Identifying probable suicide clusters in wales using national mortality data

Phillip Jones, David Gunnell, Stephen Platt, Jonathan Scourfield, Keith Lloyd, Peter Huxley, Ann John, Babar Kamran, Claudia Wells, Michael Dennis

Research output: Contribution to journalArticle (Academic Journal)peer-review

33 Citations (Scopus)

Abstract

BACKGROUND: Up to 2% of suicides in young people may occur in clusters i.e., close together in time and space. In early 2008 unprecedented attention was given by national and international news media to a suspected suicide cluster among young people living in Bridgend, Wales. This paper investigates the strength of statistical evidence for this apparent cluster, its size, and temporal and geographical limits.

METHODS AND FINDINGS: The analysis is based on official mortality statistics for Wales for 2000-2009 provided by the UK's Office for National Statistics (ONS). Temporo-spatial analysis was performed using Space Time Permutation Scan Statistics with SaTScan v9.1 for suicide deaths aged 15 and over, with a sub-group analysis focussing on cases aged 15-34 years. These analyses were conducted for deaths coded by ONS as: (i) suicide or of undetermined intent (probable suicides) and (ii) for a combination of suicide, undetermined, and accidental poisoning and hanging (possible suicides). The temporo-spatial analysis did not identify any clusters of suicide or undetermined intent deaths (probable suicides). However, analysis of all deaths by suicide, undetermined intent, accidental poisoning and accidental hanging (possible suicides) identified a temporo-spatial cluster (p = 0.029) involving 10 deaths amongst 15-34 year olds centred on the County Borough of Bridgend for the period 27(th) December 2007 to 19(th) February 2008. Less than 1% of possible suicides in younger people in Wales in the ten year period were identified as being cluster-related.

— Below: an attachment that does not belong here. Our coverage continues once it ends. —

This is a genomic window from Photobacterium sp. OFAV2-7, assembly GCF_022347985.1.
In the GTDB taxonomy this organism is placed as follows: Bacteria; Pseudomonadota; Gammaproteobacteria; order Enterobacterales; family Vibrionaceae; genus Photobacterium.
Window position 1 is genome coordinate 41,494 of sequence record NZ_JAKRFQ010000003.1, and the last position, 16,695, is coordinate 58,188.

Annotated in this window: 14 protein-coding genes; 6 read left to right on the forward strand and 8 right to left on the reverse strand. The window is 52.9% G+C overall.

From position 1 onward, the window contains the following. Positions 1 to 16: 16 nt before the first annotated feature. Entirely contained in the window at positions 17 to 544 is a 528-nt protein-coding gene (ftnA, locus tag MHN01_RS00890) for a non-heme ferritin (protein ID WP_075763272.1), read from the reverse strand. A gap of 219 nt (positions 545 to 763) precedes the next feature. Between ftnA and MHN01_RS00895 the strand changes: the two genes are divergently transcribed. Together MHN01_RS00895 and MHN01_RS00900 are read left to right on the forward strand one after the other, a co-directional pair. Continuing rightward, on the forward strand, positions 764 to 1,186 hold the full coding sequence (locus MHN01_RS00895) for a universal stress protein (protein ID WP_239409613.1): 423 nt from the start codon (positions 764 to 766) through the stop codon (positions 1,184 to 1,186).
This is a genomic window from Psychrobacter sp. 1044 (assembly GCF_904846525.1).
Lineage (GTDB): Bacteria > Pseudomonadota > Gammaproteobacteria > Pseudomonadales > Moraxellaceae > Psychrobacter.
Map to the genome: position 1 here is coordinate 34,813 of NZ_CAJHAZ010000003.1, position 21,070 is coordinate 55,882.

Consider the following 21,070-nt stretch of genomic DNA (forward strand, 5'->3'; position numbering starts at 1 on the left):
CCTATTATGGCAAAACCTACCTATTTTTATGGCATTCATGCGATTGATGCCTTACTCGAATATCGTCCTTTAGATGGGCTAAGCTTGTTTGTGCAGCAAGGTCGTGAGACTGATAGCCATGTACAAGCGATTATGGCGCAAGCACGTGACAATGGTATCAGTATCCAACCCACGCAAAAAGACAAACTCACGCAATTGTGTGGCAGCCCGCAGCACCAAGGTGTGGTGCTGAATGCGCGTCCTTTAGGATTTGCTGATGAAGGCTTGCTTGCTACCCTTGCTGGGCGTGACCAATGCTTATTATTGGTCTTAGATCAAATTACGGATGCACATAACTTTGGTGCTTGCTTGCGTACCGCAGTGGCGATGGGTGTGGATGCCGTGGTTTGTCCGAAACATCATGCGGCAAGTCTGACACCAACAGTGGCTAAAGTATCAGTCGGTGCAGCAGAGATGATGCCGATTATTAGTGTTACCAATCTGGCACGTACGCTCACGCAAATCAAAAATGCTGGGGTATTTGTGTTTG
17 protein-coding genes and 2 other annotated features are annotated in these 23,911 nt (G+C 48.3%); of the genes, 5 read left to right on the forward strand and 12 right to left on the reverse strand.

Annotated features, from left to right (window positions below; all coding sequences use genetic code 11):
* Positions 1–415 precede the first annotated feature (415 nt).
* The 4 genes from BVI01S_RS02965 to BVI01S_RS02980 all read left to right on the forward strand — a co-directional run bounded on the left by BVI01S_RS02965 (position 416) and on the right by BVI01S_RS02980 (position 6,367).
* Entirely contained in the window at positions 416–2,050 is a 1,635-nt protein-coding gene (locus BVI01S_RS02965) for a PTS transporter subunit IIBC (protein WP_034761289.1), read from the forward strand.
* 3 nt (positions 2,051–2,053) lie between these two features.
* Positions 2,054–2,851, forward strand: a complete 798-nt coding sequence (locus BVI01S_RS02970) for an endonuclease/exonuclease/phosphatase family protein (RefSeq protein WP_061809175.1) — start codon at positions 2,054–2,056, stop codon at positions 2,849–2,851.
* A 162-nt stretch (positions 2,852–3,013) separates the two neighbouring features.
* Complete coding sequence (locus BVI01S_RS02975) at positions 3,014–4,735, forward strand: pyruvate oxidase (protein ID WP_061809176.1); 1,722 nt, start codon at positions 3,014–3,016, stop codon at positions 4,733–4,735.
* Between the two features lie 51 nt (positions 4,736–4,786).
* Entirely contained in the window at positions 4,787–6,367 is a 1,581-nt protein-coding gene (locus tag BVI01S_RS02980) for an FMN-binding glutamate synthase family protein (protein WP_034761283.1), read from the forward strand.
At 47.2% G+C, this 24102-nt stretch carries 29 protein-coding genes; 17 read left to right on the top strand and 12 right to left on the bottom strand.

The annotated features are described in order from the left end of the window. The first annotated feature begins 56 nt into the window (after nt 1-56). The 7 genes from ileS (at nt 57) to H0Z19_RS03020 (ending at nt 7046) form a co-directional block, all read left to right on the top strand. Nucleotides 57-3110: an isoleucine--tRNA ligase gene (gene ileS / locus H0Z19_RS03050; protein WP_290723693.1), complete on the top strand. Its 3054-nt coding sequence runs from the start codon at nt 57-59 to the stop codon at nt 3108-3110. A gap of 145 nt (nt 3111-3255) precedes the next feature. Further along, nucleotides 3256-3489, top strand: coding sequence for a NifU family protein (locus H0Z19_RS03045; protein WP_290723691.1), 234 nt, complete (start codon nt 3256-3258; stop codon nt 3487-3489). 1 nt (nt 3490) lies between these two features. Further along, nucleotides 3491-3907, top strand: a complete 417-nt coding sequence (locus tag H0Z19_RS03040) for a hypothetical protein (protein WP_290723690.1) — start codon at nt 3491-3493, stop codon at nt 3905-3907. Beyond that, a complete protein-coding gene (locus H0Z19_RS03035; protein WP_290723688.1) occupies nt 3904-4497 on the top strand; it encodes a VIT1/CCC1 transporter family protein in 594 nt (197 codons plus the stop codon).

CONCLUSIONS: There was a possible suicide cluster in young people in Bridgend between December 2007 and February 2008. This cluster was smaller, shorter in duration, and predominantly later than the phenomenon that was reported in national and international print media. Further investigation of factors leading to the onset and termination of this series of deaths, in particular the role of the media, is required.

Original languageEnglish
Pages (from-to)e71713
JournalPLoS ONE
Volume8
Issue number8
DOIs
Publication statusPublished - 2013

Keywords

  • Adolescent
  • Adult
  • Cause of Death
  • Cluster Analysis
  • Female
  • Humans
  • Male
  • Sex Distribution
  • Suicide
  • Wales
  • Young Adult

Fingerprint Dive into the research topics of 'Identifying probable suicide clusters in wales using national mortality data'. Together they form a unique fingerprint.

Cite this